Volume 2 Number 12
March 21, 2005







Sky-high returns are probably too good to be true

Most people recognize the name Charles Ponzi and associate him with a type of financial fraud called a Ponzi scheme.  Here is a history of Ponzi and his investment scheme.

Carlo "Charles" Ponzi was born in Italy in 1882 and lived there until age 21, when he hitched a ride to America on a steamship to fulfill his dreams of riches and fame. Ponzi learned English and worked in a New York restaurant where he was reportedly fired for short-changing bills.

In 1907, Ponzi became an assistant teller at an international bank in Montreal and started forging customers' names on checks and stealing the money. Convicted of forgery, Ponzi went to prison in 1908 under the alias Charles Bianchi.

After his release, Ponzi returned to the United States and made his way to Boston. Hired as a clerk for an import-export firm, he became familiar with an instrument that would be the basis for his investment scam - international postal reply coupons.

An International Postal Congress in 1907 started issuing postal reply coupons that could be redeemed for postage stamps in participating countries. Americans could buy coupons and mail them to friends and relatives in Europe, who would redeem them for stamps in their own country that could be used on envelopes sent back to America. The only hitch was the cost of these coupons varied from country to country based upon the economy and exchange rates.

Ponzi discovered that a postal coupon bought in a European country for the equivalent of one penny could be redeemed at a U.S. post office for the equivalent of six 1-cent stamps. Given this exchange rate, he figured one could buy large numbers of coupons in Europe and redeem them in America for much more. Ponzi calculated a 200-percent profit on each transaction and believed he could pyramid this profit into millions of dollars. Unfortunately, he had no money and decided to tap the investing public.

Ponzi established the Securities Exchange Company and a few daring Bostonians loaned him money. In return, Ponzi issued company promissory notes which guaranteed a return of 50-percent to 100-percent interest in 45 to 90 days. At the time, banks were paying 4- to 5- percent on savings deposits. When the notes came due, Ponzi paid huge returns as promised.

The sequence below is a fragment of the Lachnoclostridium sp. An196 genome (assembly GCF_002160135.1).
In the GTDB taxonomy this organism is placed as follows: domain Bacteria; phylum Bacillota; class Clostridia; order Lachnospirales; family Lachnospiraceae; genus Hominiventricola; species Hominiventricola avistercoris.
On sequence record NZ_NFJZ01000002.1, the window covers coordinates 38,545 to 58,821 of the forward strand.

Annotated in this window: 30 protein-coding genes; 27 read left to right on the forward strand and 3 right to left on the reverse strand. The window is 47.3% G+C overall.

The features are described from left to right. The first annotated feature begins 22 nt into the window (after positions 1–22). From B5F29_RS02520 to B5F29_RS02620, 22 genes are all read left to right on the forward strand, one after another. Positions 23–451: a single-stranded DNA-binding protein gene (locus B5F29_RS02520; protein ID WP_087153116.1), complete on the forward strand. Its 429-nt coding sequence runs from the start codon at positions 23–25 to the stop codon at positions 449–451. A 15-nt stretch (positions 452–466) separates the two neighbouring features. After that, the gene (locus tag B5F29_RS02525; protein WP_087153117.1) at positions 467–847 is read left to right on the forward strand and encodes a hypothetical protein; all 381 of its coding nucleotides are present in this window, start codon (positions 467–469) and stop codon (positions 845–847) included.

Word spread quickly, investors lined up in the street, and soon more than 1,000 investors had bought Ponzi's notes, including policemen, priests, mothers and blue-collar workers. It worked for a while as Ponzi used the money from new investors to pay off his earlier obligations - the age-old pyramid scheme. 

As the company prospered, so did Ponzi, buying a 20-room house with air conditioning, heat and a heated pool - luxuries at the time. A chauffeur-driven car, tailored suits and a gold-handled walking stick caught the attention of local media and astute citizens who questioned his ability to pay such outrageous rates of return. Ponzi's bubble popped as the local district attorney started an investigation and reporters began snooping into Ponzi's past and uncovered his criminal record.

Investors swarmed Ponzi's offices, demanding their money back but the business was insolvent with a deficit of millions. Ponzi had bought just a few postal coupons and the investment opportunity was a scam.

Ponzi eventually pleaded guilty to using the mail to defraud and was sentenced to five years in federal prison. Convicted of theft charges in Massachusetts, he disappeared on appeal and turned  up in the great state of Florida.  Under the assumed name of Charles Borelli, Ponzi was involved in a pyramid land scheme, purchasing land at $16 an acre, subdividing it into twenty-three lots, and selling each lot off at $10 a piece.  He promised all investors that their initial $10 investment would translate into $5,300,000 in just two years, but not telling them that much of the land was underwater and absolutely worthless.

Ponzi was indicted for fraud and sentenced to one year in a Florida prison. 

Deported to Italy, Ponzi eventually settled in Brazil. He died a pauper in a charity ward in 1949, but Ponziís scheme lives on. Today's swindlers continue to fleece investors who fall for false visions of grandeur. The next time you're offered a deal that sounds too good to be true, be careful. It may be a Ponzi scheme.

Okeechobee County's historic courthouse, built in 1925, sits next to the county's new state-of-the-art courthouse scheduled to open this spring.